• Jesus Rodriguez

First Impressions


In about a month and a half, the group and I will be landing in Costa Rica for the first time. We spent the spring semester talking with people from Costa Rica, learning basic geology, and preparing for everything we might encounter in our trip to Costa Rica. Despite this, I’m still uneasy about what to expect when we get there.


There are times where I fantasize about being amidst the mountains surrounded by magnificent landscapes, soaking in some of the freshest air in all the world. I see myself taking walks through the street of San Jose, enjoying the novelty of the scenery and the glee of being an outsider trying to integrate into a culture and land completely foreign to me. How will the women and children react when they see me, will they be delighted to see a foreigner from the grand USA? How well can I hide that I don’t belong, and is it something that I want to hide? A part of me romanticizes the trip because I’ve never spent more than a week outside the US. I think deep down we all yearn for a mystic escape into a bountiful, beautiful land where anything can happen and the days are replete with new possibilities.


But the rational side of me, the analytic, calculated part, wants to be more realistic. I’ll probably not be in the tropical rainforest half as much as I idealize and the people will hardly take notice of me. Perhaps, our main objective once there will be to learn the subtle art of international connectivity, research field work, and preliminary data acquisition. It will be an adventure of the mind rather than the soul. We might spend more time learning about programming, computer simulations, data appraisal, instrument calibration and debugging, and overcoming cultural differences in a professional setting than anything else. Just as my curiosity loves to over dramatize the future, my brain tends to over-analyze the situation. In reality, the trip will be a balanced mix of the two, drawing the best of each field of thought.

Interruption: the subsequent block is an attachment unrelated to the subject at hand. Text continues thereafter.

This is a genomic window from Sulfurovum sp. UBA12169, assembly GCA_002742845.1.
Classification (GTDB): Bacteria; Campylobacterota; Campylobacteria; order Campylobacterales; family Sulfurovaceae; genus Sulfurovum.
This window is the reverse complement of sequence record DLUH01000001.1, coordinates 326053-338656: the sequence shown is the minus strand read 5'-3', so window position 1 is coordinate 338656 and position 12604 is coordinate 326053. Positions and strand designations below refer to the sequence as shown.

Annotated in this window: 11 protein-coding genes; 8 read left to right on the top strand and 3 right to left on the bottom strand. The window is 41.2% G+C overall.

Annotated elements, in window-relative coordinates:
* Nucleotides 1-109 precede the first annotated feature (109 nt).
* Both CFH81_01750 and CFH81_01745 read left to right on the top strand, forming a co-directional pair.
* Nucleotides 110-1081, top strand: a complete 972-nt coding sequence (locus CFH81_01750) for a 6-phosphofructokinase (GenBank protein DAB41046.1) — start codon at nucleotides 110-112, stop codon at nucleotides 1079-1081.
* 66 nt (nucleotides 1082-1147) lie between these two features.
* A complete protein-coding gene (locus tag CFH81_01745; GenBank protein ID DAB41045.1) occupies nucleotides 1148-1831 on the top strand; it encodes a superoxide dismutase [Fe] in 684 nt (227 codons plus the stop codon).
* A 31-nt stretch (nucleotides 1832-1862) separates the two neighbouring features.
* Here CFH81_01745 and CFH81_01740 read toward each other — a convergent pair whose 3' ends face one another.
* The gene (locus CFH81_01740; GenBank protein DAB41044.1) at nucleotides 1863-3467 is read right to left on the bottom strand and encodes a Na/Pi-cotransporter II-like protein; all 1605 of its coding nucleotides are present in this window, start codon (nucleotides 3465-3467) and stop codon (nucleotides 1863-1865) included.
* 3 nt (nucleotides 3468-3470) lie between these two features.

Regardless, I know that after this trip my worldview will be impacted and rebuilt. I will

undoubtedly come across some beautiful scenes as we carry out our field work, and it goes without question that I will find the interaction with international researchers to be enlightening if not at least interesting. This trip will be a treasure trove of experiences, professional, personal, and interpersonal. Whether a romantic get-away into the jungles of South America or a challenging crash-course on research and field work await me, I will tackle this chapter of my life with excitement and spirit, resurfacing better than ever.

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